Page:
March 22, 2011

Interview with Architect Marlene Imirzian

by: Taz Loomans

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A few weeks ago I had the pleasure of meeting with architect Marlene Imirzian at her office in Sunnyslope. I’m a big fan of Marlene’s not only because of her fantastic work and embededness in the community but because she is a great example of a premier woman architect here in the Valley.

Below is our conversation.

Blooming Rock: Can you tell me a little bit about working with Gunnar Birkerts and William Kessler and how its influenced your work?

Marlene Imirzian: I am an architect because of Gunnar. Gunnar Birkerts is not well known today but at the time he was one of the most prominent architects in the world and his works were published all over the world.

He is the person responsible for the Federal Reserve Bank in Minnesota for instance and one of the most important schools that was built in Columbus, Indiana. When I was a junior in high school, a teacher in high school just agreed to have me sit in his office in the afternoon instead of a class because the teacher said he thought I might want to be an architect.

I had never known an architect or had known anything about it. But from the moment I walked in (to Gunnar’s office) that was it. I knew what I was going to be. I knew it immediately, like the clouds parted, it was that profound.

And so he had an aesthetic that turned out to resonate with me even though I knew nothing of what I was looking at at the time. It was very powerful. Then I worked there.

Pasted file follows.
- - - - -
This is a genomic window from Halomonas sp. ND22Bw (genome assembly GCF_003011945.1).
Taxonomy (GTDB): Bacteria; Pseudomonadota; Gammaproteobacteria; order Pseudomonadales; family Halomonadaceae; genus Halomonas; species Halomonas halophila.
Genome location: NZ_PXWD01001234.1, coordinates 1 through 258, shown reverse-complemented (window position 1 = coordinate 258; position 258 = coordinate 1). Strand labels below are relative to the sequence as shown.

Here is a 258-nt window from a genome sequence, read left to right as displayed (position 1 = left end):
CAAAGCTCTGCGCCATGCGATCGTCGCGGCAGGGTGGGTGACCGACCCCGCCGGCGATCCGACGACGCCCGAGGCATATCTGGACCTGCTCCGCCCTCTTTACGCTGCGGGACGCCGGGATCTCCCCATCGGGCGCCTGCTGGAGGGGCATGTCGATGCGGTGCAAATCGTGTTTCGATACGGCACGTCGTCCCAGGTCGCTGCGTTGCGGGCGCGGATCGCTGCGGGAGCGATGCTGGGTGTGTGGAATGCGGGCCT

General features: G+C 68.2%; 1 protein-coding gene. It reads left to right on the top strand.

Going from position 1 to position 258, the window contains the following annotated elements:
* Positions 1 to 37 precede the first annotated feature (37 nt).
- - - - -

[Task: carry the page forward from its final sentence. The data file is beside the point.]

After I started my undergraduate architecture school I went to work there and he became the foundation of why I’m an architect. He was very innovative.

At the time he was at the forefront of thinking sustainably about work. He had chopped down a piece of his wall to put in an assembly to test a reflective light system that he was going to put in in a new headquarters for IBM and was testing the reflective light, put in the whole installation and changed it around, he was very very innovative.

So that’s what I thought practice was all about.

Blooming Rock: You talked a little bit about sustainability and I wanted to ask what sustainability means to you.

Marlene Imirzian: Sustainability means working in a way that minimizes the environmental effects and the amount of non-renewable resources we have to use. So to me it’s pretty fundamental. It’s about doing things well. It’s not about choosing things one way or the other.

It’s just good practice.

Blooming Rock: I wanted to ask this for other architects who’re going through the same situation, how have you fared in this really bad economic recession?

Marlene Imirzian: Well I’m not able to know what happened before because I haven’t had my firm long enough to know what it was like before, but it sure is bad. It’s terrible.

The worst is that it’s becoming an environment where the large firms get a larger and larger share of the work because people are retreating to safety by selecting firms that are the biggest in the world to do very small things.

So it’s really devastating to the small or mid-sized firms that are trying to do good work.

Blooming Rock: When did you start your office?

Marlene Imirzian: Fifteen years ago.

Blooming Rock: Have you always been in Sunnyslope?

Marlene Imirzian: Yes. I selected this (place). I’m from Detroit.

I think Sunnyslope is fantastic, it’s got all the things about being a community that’s going to be very successful. It’s close enough to Downtown, it’s near wonderful recreation, it’s got the natural topography of the mountains to view, and it’s got a close proximity of commercial with residential which I really like.

It was very problematic when I first bought my building, but it’s improved steadily. It think it’s the right move, it’s a great place.